“For some time, perhaps only myself and Ruben Loftus-Cheek had come through the academy to become regulars and that has probably left many young players questioning their future,” Terry told the Daily Mail. “Callum Hudson-Odoi will be assured he has a big role to play at Chelsea. Having Frank in charge and the transfer ban will give young players throughout the academy belief that there is a genuine pathway into Chelsea’s first team.

“Frank and Jody have tremendous knowledge of the youth set-up. I guarantee they will watch as many Under-23 and Under-18 matches at Chelsea as possible and open potential opportunities for the academy players. In fact I think it will be an exciting time to see what can happen.”

Chelsea is currently appealing a transfer ban from FIFA for signing underage players, but even if the transfer ban is imposed this summer, the club has dozens of players out on loan that could potentially come into the first team. These include Mason Mount, who starred for Lampard at Derby County last season, and American defender Matt Miazga, though he still has a long way to go until he’s ready for regular Premier League matches.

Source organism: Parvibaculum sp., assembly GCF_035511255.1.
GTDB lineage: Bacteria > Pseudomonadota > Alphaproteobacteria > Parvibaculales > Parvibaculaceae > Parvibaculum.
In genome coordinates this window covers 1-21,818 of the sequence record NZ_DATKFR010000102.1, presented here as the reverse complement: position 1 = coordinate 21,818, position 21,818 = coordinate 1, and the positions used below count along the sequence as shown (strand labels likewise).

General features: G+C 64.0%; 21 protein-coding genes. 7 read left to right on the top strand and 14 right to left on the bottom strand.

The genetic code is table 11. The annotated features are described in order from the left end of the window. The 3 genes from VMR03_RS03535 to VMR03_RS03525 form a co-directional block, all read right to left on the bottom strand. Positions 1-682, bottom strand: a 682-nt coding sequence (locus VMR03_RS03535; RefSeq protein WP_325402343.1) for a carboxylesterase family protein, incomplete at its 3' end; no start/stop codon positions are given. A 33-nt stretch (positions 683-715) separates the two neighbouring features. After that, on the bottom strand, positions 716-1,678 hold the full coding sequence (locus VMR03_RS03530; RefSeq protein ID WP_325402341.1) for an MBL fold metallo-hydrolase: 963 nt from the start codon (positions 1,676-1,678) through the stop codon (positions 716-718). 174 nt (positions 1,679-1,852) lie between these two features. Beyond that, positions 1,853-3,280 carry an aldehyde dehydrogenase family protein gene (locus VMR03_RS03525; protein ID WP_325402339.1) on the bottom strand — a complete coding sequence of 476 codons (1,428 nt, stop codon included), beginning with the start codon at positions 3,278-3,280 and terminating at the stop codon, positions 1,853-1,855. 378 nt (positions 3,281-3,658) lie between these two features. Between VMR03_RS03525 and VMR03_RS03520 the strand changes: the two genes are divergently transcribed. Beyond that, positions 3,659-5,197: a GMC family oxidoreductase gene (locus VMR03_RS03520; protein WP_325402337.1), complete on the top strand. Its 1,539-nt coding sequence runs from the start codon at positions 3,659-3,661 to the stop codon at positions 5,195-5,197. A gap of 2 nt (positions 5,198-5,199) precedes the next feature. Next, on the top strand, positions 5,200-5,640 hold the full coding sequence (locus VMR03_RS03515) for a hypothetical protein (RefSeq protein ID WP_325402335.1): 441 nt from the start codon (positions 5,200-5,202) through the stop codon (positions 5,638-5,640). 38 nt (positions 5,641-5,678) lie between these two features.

Other players like Tammy Abraham, Fikayo Tomori, Kurt Zouma, and Tiemoue Bakayoko could also potentially return to the club and add to the strength in depth.

Of course, some of Chelsea’s youngsters didn’t come through the academy, but with Eden Hazard gone, Hudson-Odoi and Loftus-Cheek out long term and a need for some fresh talent in attack – to go with Christian Pulisic of course, Terry believes that Lampard could trust, and empower, some young players as Chelsea looks to build on a third-place finish this year.